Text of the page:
performed by the Royal Concertgebouw Orchestra under Josef Krips, or below with the Academy of Ancient Music under Christopher Hogwood
(cover image by Dawid Zawila)
Did you expect anything else?
Mozart’s 29th symphony, in contrast with the previously numbered work, does have a date attached to it: April 6, 1774. Brian Robins makes an interesting point about this period, stating that since Mozart stayed in Salzburg for most of the year, there were no family letters documenting things the way they did when on the road.
Mozart at this time was also “now finally salaried as joint concertmaster (with Michael Haydn, brother of the more famous Joseph) at the Salzburg court.”
Notwithstanding its major key, Symphony No. 29 has many of the same serious and intense qualities as its immediate chronological predecessor, the Symphony No. 25 in G minor, K. 183, composed the previous fall.
That reminds us that there is a bit of confusion in the numbering… not confusion so much as mis-ordering. Put these two works (25 and 29) side by side and have a look at the maturing sense of drama and emotion in his writing.
The work is in four movements, as follows, with a duration of around 20ish minutes:
- Allegro moderato,
- Andante in D major,
- Menuetto: Allegretto — Trio (in E major),
- Allegro con spirito
The opening is a soft one that may strike you as very different indeed from what we’re used to hearing of Mozart. It’s a rare case in which the composer begins a symphony with a quiet opening, and this stylistic choice, as simple as it is, does seem immediately to indicate that something grander and deeper may be afoot. This first theme does grow to become more robust, but the second theme is a contrast only in a slightly more pronounced bounce, everything being mostly subtle and elegantly understated. The exposition is repeated and the development continues with the tremolos that we heard in both themes, but finally adds a splash of drama and excitement that gives this eight-minute first movement a fantastic sense of contrast that makes it seem really… grand. We cover much more territory here, like a major-key counterpart to the 25th. It’s not terribly long, but feels more substantial.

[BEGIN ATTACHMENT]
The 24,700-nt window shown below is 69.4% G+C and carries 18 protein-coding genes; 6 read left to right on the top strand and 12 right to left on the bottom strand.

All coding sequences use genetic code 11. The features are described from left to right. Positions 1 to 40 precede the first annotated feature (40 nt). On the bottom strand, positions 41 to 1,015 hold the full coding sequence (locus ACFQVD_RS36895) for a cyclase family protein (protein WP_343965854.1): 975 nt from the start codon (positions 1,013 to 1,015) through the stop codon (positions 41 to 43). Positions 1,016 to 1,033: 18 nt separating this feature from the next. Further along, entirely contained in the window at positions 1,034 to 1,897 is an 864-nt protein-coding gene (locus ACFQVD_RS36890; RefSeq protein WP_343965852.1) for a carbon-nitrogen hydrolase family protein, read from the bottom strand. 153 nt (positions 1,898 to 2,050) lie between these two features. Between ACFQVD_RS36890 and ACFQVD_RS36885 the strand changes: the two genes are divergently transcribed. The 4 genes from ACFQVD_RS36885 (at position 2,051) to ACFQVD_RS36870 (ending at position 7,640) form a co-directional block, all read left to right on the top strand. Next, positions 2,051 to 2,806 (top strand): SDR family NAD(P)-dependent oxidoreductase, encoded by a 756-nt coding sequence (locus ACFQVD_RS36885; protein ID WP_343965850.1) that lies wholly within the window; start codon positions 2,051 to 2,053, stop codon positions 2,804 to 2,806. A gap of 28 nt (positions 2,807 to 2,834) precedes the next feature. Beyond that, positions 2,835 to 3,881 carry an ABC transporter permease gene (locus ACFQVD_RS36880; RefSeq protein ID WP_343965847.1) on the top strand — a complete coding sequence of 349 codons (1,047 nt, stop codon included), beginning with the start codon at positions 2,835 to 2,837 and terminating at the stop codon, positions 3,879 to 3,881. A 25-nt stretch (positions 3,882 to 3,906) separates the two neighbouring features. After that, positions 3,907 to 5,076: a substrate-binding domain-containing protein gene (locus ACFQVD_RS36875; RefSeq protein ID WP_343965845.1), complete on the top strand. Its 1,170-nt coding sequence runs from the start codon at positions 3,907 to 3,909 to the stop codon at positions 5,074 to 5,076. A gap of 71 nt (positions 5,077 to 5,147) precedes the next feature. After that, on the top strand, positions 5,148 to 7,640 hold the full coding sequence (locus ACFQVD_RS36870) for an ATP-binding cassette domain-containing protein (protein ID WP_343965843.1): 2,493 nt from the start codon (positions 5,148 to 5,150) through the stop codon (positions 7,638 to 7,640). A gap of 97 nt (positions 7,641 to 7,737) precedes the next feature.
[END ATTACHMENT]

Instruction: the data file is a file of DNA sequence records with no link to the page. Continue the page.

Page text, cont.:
The second movement is described by Robins as having a “dignified eloquence,” with muted strings. I’m not suggesting that Mozart’s previous works were sub-par, but there’s a great sense of depth in this movement, that sense of elegance and majesty that marks, say, Schubert’s symphonies, and this may be one of the earliest Mozart symphonies from which Schubert would draw such a ‘spirituality,’ as Uchida refers to it in Beethoven’s work.
The minuet also features dotted rhythms, which Robins says gives this shortest movement of the work “rare energy,” which I think you’d normally take to mean that it’s exciting or lively, but perhaps only as compared to the previous movement. It’s a little bit more fully symphonic in scale than some of the other, daintier minuets, but it’s not really… exciting in any pulse-quickening sense at all, just a little more heavy-handed and dramatic, but with wonderful restraint.
The finale, though, in 6/8, is indeed pulse-quickening and exhilarating. Robins quotes Mozart biographer Alfred (not Albert) Einstein, who calls this finale “the richest and most dramatic Mozart had written up to this time.” Robins points out that he must have thought highly enough of the work himself to request that his father send it to him in Vienna, and we have documentation of such in January of 1783, nearly a decade after this work was completed, or around the time of symphonies numbered 35 and 36, and I’d say this work is one of the first that stands out as a mature work, or a late work, or whatever semantics you’d like to use.
With a composer who only wrote nine symphonies or something, it’s easy to see them as milestones in their career. We can take Beethoven’s entire oeuvre and use the nine symphonies as reference points; ditto for the case of Mahler, whose career was almost entirely symphonic. But if you had to draw a line in Mozart’s chronology for when he began writing mature symphonies, it would be somewhere around here. 25 was certainly a landmark, but with 28 and 29… we’re seeing not just the first sparks or flickers of greatness, but real flames.
One more symphony from Mozart awaits us, and I’m sure it, too, will be posted a little late, so bear with me, but then we move on to our last few Mozart pieces, in different forms, before rounding out the year with a few other familiar names. Stay tuned for that and thanks so much for reading.